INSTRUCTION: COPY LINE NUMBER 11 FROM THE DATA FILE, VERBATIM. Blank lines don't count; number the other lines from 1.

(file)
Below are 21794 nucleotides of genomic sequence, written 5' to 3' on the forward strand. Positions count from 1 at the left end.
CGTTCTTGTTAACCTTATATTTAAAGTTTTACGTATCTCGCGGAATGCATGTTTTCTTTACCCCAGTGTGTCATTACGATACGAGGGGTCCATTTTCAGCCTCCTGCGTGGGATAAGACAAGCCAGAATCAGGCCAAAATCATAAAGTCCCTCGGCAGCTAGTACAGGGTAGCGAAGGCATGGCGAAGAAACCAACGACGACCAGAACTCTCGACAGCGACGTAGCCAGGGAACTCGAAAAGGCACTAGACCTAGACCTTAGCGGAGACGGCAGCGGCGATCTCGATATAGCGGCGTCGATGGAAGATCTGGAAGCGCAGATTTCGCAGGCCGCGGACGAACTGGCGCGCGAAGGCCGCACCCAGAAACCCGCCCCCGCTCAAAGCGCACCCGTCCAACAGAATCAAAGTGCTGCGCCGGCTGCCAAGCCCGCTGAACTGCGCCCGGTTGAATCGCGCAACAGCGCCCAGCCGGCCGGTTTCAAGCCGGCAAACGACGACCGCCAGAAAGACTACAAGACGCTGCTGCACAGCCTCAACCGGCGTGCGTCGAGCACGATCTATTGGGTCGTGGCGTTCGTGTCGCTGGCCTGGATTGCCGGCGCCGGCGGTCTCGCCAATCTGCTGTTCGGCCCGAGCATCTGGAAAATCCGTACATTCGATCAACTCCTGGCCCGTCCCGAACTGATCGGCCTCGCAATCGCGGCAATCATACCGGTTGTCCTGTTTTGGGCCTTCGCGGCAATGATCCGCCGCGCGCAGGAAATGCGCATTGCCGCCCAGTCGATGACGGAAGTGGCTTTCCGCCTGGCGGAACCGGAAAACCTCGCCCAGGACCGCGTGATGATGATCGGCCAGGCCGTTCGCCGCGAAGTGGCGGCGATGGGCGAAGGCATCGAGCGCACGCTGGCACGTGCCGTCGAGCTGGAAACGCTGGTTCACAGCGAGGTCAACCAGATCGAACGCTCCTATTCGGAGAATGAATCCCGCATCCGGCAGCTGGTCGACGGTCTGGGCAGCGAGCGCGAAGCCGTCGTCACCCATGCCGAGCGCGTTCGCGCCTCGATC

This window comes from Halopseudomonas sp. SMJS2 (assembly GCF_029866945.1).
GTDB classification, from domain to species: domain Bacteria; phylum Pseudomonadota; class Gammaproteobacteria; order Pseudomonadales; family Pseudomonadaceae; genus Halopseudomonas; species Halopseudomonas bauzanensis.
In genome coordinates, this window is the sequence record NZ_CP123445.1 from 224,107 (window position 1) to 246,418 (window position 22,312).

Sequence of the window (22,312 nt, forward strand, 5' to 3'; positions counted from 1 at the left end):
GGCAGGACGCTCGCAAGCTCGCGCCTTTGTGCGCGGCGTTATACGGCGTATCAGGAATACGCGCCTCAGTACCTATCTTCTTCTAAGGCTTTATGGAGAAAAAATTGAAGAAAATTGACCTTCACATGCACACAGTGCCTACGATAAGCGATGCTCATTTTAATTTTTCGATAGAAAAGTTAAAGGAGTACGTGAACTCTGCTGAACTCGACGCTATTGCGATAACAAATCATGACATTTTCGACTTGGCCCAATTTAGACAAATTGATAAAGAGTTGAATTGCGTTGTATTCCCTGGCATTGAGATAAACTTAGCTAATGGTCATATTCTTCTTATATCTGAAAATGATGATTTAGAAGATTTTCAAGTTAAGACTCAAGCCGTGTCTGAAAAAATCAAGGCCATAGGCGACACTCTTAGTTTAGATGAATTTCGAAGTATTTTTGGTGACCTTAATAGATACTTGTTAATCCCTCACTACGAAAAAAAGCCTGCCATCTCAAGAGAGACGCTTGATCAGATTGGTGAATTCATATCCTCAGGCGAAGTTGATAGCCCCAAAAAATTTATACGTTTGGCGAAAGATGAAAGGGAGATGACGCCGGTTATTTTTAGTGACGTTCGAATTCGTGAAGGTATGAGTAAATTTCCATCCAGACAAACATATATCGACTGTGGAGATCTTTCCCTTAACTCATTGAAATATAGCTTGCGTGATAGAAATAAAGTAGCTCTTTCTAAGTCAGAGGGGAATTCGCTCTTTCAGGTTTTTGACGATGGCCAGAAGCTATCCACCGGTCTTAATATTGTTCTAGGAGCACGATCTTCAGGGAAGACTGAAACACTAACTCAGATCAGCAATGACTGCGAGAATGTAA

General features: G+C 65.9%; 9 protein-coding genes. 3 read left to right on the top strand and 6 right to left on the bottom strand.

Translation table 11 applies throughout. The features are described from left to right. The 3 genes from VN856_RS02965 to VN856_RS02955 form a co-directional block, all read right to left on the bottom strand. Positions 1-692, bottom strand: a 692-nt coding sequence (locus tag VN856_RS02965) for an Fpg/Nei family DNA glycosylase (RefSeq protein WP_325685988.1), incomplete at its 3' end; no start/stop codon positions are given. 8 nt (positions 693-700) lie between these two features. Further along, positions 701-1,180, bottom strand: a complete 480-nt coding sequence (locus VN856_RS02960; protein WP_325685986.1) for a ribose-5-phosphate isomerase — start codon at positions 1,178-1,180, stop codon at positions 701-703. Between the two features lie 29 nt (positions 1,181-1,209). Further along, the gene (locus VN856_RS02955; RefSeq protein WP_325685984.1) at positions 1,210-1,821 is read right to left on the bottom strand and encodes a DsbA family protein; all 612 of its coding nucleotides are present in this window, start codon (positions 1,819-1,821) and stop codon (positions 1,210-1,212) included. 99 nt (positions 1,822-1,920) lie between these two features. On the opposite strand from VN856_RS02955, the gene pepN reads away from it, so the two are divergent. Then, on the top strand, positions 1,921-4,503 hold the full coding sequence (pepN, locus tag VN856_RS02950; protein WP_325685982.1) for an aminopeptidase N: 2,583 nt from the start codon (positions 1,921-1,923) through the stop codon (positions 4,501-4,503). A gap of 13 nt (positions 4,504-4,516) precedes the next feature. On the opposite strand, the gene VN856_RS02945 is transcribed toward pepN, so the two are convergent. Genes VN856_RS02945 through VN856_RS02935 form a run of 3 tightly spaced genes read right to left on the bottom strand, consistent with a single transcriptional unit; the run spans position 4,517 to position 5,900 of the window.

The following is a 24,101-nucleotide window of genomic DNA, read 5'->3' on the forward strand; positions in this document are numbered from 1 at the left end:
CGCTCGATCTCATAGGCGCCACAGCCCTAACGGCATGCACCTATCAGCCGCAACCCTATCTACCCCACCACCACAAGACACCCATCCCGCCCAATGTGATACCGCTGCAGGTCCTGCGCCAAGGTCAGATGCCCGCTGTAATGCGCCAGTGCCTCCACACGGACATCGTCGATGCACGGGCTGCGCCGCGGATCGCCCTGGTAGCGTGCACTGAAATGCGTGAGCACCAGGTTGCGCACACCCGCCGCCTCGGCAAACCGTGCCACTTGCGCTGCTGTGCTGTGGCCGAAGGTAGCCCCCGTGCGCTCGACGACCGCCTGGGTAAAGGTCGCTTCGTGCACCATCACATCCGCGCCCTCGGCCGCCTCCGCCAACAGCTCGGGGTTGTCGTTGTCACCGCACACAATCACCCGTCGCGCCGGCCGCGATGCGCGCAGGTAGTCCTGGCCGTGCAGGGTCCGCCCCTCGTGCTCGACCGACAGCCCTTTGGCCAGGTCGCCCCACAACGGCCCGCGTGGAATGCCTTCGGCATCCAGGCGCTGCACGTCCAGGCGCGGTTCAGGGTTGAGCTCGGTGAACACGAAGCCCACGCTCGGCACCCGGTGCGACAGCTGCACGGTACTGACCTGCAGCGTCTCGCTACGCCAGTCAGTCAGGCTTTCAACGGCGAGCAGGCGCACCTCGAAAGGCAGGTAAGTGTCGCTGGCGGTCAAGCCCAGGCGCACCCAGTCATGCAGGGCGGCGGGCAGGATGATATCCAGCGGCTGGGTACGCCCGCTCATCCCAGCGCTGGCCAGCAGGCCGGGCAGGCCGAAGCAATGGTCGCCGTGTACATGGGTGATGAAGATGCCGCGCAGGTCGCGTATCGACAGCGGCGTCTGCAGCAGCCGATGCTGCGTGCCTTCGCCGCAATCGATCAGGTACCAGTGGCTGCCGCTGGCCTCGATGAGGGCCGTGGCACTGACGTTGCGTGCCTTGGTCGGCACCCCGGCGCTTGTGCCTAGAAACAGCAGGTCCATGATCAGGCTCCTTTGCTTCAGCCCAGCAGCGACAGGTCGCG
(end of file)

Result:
CGCTCGATCTCATAGGCGCCACAGCCCTAACGGCATGCACCTATCAGCCGCAACCCTATCTACCCCACCACCACAAGACACCCATCCCGCCCAATGTGATACCGCTGCAGGTCCTGCGCCAAGGTCAGATGCCCGCTGTAATGCGCCAGTGCCTCCACACGGACATCGTCGATGCACGGGCTGCGCCGCGGATCGCCCTGGTAGCGTGCACTGAAATGCGTGAGCACCAGGTTGCGCACACCCGCCGCCTCGGCAAACCGTGCCACTTGCGCTGCTGTGCTGTGGCCGAAGGTAGCCCCCGTGCGCTCGACGACCGCCTGGGTAAAGGTCGCTTCGTGCACCATCACATCCGCGCCCTCGGCCGCCTCCGCCAACAGCTCGGGGTTGTCGTTGTCACCGCACACAATCACCCGTCGCGCCGGCCGCGATGCGCGCAGGTAGTCCTGGCCGTGCAGGGTCCGCCCCTCGTGCTCGACCGACAGCCCTTTGGCCAGGTCGCCCCACAACGGCCCGCGTGGAATGCCTTCGGCATCCAGGCGCTGCACGTCCAGGCGCGGTTCAGGGTTGAGCTCGGTGAACACGAAGCCCACGCTCGGCACCCGGTGCGACAGCTGCACGGTACTGACCTGCAGCGTCTCGCTACGCCAGTCAGTCAGGCTTTCAACGGCGAGCAGGCGCACCTCGAAAGGCAGGTAAGTGTCGCTGGCGGTCAAGCCCAGGCGCACCCAGTCATGCAGGGCGGCGGGCAGGATGATATCCAGCGGCTGGGTACGCCCGCTCATCCCAGCGCTGGCCAGCAGGCCGGGCAGGCCGAAGCAATGGTCGCCGTGTACATGGGTGATGAAGATGCCGCGCAGGTCGCGTATCGACAGCGGCGTCTGCAGCAGCCGATGCTGCGTGCCTTCGCCGCAATCGATCAGGTACCAGTGGCTGCCGCTGGCCTCGATGAGGGCCGTGGCACTGACGTTGCGTGCCTTGGTCGGCACCCCGGCGCTTGTGCCTAGAAACAGCAGGTCCATGATCAGGCTCCTTTGCTTCAGCCCAGCAGCGACAGGTCGCG